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San Jose, CA to San Diego, CA, 2-week advance purchase

I needed to travel from San Jose to San Diego, departing on a Friday and returning on a Sunday with a 2 week advance notice. There were fares available under $150 on those dates, but the times were all inconvenient, so I accepted Hotwire's deal of $98.

Hotwire booked me on United Airlines, with connections through LAX in both directions. This was no surprise. Although I didn't get the times I had hoped for, they were pretty reasonable: the outbound flight departed at 2:20 p.m., the return flight at 9:25 a.m.

The bad part about the itinerary was a 3 1/2 hour layover in LAX. If I had purchased tickets through normal channels, I wouldn't have gotten the flight times I wanted, but I would have had only a 1 hour layover. So the extra long layover saved me about $45, which seems like a reasonable exchange. However, I also gave up 1000 frequent flyer miles by using Hotwire, so that makes the deal not quite so attractive.

Hotwire issued paper tickets, even though they supposedly use e-tickets whenever possible. Although I purchased the tickets on a Thursday, they didn't get FedEx'd until Friday, so that the overnight delivery service actually worked out to 4 days. This didn't really matter since it was a 2 week advance purchase.

The tickets are issued on standard ticket stock with Hotwire identified as the issuing agent. They include an endorsement stating "no refund/no change/no reuse/no standby", and Hotwire certainly made it clear that these tickets would have these restrictions.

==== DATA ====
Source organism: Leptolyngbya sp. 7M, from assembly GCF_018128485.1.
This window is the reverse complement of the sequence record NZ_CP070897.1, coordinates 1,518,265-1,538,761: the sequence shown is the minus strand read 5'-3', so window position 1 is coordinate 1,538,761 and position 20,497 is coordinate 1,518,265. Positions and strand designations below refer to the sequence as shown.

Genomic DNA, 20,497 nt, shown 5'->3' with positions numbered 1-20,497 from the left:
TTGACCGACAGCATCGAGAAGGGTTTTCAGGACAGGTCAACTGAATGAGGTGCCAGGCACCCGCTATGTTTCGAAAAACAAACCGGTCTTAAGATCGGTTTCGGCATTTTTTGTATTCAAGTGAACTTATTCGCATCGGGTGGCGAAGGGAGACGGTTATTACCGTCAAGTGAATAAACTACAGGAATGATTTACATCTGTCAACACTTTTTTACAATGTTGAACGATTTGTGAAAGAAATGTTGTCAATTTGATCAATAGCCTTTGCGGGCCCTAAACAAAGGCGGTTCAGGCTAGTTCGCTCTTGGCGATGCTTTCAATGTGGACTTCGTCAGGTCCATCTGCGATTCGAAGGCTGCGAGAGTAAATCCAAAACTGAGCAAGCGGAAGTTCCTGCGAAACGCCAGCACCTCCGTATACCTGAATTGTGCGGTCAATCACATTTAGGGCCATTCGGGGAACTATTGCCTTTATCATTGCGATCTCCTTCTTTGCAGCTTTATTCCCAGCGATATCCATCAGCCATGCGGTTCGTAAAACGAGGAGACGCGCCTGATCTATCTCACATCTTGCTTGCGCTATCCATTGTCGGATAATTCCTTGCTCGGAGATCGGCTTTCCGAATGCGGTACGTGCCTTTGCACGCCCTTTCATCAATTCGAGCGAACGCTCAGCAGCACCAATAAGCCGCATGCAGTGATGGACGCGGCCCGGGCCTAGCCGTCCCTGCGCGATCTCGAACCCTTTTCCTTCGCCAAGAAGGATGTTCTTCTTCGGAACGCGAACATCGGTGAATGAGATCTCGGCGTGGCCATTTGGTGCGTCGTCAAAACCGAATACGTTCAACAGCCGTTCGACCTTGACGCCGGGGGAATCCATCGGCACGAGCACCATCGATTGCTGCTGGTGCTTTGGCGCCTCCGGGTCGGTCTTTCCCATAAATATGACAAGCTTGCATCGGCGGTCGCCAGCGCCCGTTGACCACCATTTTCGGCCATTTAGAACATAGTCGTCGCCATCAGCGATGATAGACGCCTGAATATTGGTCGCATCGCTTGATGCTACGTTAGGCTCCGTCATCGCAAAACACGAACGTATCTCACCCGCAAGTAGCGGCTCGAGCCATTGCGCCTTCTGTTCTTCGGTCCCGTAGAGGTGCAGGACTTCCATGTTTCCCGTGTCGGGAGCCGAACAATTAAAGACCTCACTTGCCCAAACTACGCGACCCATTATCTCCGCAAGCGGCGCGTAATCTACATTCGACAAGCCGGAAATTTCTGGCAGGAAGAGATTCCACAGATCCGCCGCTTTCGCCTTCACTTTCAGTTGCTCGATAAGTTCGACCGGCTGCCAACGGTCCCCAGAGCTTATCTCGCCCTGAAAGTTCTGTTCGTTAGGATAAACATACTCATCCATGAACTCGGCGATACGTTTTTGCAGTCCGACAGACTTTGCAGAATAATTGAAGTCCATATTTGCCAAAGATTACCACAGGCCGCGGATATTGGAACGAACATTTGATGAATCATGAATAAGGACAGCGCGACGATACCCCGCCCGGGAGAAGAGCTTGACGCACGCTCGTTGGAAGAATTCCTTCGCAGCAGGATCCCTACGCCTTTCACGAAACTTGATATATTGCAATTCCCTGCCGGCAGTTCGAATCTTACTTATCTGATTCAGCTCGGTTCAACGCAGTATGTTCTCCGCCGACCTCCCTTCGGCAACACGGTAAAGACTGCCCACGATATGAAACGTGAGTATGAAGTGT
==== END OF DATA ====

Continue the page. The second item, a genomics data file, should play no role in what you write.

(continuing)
I called up United Airlines to find out about those endorsements. I was particularly interested in the "flat tire" rule, which lets you do a same day standby if you make it to the airport within 2 hours of the originally-scheduled flight. The reservation agent indicated that all the restrictions were enforced, and that the flat tire rule didn't apply, since that would be a standby.

It occurred to me that this is potentially quite problematic. Missing a flight could force you to buy replacement tickets at about $1000 a piece, at least on longer flights. This could essentially induce people, under the right circumstances, to speed or otherwise drive dangerously. I think airlines could potentially look forward to some wrongful death lawsuits.

I asked the reservation agent how I might contact UA's corporate headquarters, and she gave me the number where they handled ticket adjustments, which was just the right place. I asked the CSR about the "no standby" provision and he checked it out on his computer. He pulled up information specific to Hotwire indicating that passengers could do a same-day standby on a voluntary basis without charge, and he gave me refernce number 964896A in case any problem about this arose later.

I can't guarantee that this is really UA's policy, so please don't rely on it. But if you purchase Hotwire tickets, I'd suggest calling the airline's customer service department to clarify the policy and (assuming they tell you that standbys are okay) ask for that reference number.

Here's the "rest of the story"... as I write this, there's only 1 week left to purchase the tickets. But now I could get tickets on American Airlines for the flight times I want, still connecting in LAX but with 1 hour connect times, for $142.50, and not having any of Hotwire's special restrictions. For $44 extra, that certainly would have been worth it.

Some strategies to consider when using Hotwire:

More tips on air fare travel are available on the Cagey Consumer travel links page: href=

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Revision r1.3 - 15 Oct 2001 - 06:30 by EliMantel web search for EliMantel
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